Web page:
Regents earlier this month came very close to creating the credit transfer program and mandating it for all six of the Regents universities — KU, K-State, Emporia State, Wichita State, Fort Hays State and Pittsburg State. Ultimately the board held off after some university presidents asked for a little more time to consider all the implications. But the Regents made it clear they are only going to wait so long.
“You don’t have to be a rocket scientist to figure out that this is going to work,” Regent Shane Bangerter said.
Here’s a look in more detail at the two programs.
A rocket scientist probably isn’t the most likely profession that will benefit from the Promise Scholarship program, but it sure might. The program creates four study areas that are eligible for the scholarships: information technology and security; physical and mental health care; early childhood education and development; and advanced manufacturing and building trades.
Those four categories allow for a pretty broad range of eligible degrees. For instance, the program would provide a nearly full ride at Allen Community College for an associate degree in pre-engineering, because that field fits in the advanced manufacturing and building trades division. With that associate degree, you could enter an engineering school with your first two years of college paid for while you complete the more advanced classes to become that rocket scientist.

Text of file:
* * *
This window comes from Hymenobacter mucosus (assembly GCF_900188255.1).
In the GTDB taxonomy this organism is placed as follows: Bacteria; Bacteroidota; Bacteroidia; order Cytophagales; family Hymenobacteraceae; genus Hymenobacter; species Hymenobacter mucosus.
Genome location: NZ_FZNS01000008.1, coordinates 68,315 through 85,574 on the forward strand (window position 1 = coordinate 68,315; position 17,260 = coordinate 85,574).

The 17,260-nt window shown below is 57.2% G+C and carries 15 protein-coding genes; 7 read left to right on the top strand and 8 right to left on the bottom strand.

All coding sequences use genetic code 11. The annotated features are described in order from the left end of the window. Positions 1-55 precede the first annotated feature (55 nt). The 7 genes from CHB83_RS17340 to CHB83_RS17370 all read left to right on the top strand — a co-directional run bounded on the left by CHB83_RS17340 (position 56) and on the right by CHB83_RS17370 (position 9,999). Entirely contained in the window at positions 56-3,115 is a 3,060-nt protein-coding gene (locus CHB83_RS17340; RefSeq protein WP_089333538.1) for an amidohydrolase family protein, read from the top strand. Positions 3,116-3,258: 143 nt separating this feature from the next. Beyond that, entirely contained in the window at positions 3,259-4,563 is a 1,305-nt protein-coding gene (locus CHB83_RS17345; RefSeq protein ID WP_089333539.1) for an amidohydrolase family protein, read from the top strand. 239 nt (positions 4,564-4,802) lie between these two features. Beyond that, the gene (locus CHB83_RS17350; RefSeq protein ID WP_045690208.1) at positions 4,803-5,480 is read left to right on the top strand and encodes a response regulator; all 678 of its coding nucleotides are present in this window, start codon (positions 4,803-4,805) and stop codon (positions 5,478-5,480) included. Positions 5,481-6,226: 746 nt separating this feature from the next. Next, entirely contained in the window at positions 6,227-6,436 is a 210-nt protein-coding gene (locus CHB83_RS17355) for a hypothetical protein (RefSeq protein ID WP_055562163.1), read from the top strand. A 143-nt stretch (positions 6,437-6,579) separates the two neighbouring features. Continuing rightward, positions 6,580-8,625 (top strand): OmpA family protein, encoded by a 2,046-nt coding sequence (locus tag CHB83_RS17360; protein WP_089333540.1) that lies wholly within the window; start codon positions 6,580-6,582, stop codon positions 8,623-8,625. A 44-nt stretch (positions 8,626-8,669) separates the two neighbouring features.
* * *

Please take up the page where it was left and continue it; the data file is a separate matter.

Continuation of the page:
There’s also associate degrees in pre-medicine that qualify, along with pharmacy technician degrees, associate degrees in elementary education, various counseling degrees, multiple health care fields, and many degrees related to the construction and manufacturing fields. In total, the Kansas Board of Regents this month approved a 37-page list of scholarship-eligible degree programs for 33 community colleges, technical schools and a handful of private institutions.
In addition to the four broad study areas that are specified in the act, the law also allows each school to designate one other program that is eligible for the Promise Scholarships. Schools added a range of programs under that provision, including degrees or certificate programs in: criminal justice studies and law enforcement; natural gas transmission technicians; fire sciences; agricultural production and services; diesel technology; power plant technology; veterinary nursing; sign language interpretation; graphic design; paralegal; commercial truck driving; grain elevator operator; logistics, and several others.
The program was approved during the state’s last legislative session, but hasn’t yet gotten much attention from the general public. That may soon change. With the approval of the program lists this month, community colleges and technical schools will now be able to fully market the scholarships to prospective students.